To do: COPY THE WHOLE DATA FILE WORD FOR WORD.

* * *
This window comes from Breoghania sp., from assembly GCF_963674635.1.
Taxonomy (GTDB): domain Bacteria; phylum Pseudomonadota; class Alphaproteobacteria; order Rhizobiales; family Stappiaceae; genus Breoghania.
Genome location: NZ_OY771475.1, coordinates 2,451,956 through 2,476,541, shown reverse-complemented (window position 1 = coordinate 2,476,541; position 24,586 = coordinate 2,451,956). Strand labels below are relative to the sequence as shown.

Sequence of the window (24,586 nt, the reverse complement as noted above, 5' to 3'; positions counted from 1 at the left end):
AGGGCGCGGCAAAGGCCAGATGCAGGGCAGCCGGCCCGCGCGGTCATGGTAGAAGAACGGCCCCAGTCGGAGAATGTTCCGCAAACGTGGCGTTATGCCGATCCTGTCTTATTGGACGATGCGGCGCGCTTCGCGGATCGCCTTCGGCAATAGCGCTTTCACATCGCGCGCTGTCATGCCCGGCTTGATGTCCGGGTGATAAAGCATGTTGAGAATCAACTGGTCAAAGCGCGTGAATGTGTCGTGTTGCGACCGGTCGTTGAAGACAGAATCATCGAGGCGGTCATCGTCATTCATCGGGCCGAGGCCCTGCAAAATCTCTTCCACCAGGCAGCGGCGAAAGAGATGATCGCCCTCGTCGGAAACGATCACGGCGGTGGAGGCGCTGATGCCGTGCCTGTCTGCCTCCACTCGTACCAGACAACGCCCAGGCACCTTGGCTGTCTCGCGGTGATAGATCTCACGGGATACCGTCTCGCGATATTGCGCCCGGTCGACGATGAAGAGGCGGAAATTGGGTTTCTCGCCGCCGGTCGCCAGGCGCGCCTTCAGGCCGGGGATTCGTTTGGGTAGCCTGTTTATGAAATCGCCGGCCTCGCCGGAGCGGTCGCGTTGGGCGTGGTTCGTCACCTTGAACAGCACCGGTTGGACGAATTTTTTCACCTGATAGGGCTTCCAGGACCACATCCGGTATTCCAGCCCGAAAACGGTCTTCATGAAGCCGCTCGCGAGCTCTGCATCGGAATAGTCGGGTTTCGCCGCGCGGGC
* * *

This window comes from Breoghania sp., from assembly GCF_963674635.1.
Taxonomy (GTDB): domain Bacteria; phylum Pseudomonadota; class Alphaproteobacteria; order Rhizobiales; family Stappiaceae; genus Breoghania.
Genome location: NZ_OY771475.1, coordinates 2,451,956 through 2,476,541, shown reverse-complemented (window position 1 = coordinate 2,476,541; position 24,586 = coordinate 2,451,956). Strand labels below are relative to the sequence as shown.

Sequence of the window (24,586 nt, the reverse complement as noted above, 5' to 3'; positions counted from 1 at the left end):
AGGGCGCGGCAAAGGCCAGATGCAGGGCAGCCGGCCCGCGCGGTCATGGTAGAAGAACGGCCCCAGTCGGAGAATGTTCCGCAAACGTGGCGTTATGCCGATCCTGTCTTATTGGACGATGCGGCGCGCTTCGCGGATCGCCTTCGGCAATAGCGCTTTCACATCGCGCGCTGTCATGCCCGGCTTGATGTCCGGGTGATAAAGCATGTTGAGAATCAACTGGTCAAAGCGCGTGAATGTGTCGTGTTGCGACCGGTCGTTGAAGACAGAATCATCGAGGCGGTCATCGTCATTCATCGGGCCGAGGCCCTGCAAAATCTCTTCCACCAGGCAGCGGCGAAAGAGATGATCGCCCTCGTCGGAAACGATCACGGCGGTGGAGGCGCTGATGCCGTGCCTGTCTGCCTCCACTCGTACCAGACAACGCCCAGGCACCTTGGCTGTCTCGCGGTGATAGATCTCACGGGATACCGTCTCGCGATATTGCGCCCGGTCGACGATGAAGAGGCGGAAATTGGGTTTCTCGCCGCCGGTCGCCAGGCGCGCCTTCAGGCCGGGGATTCGTTTGGGTAGCCTGTTTATGAAATCGCCGGCCTCGCCGGAGCGGTCGCGTTGGGCGTGGTTCGTCACCTTGAACAGCACCGGTTGGACGAATTTTTTCACCTGATAGGGCTTCCAGGACCACATCCGGTATTCCAGCCCGAAAACGGTCTTCATGAAGCCGCTCGCGAGCTCTGCATCGGAATAGTCGGGTTTCGCCGCGCGGGC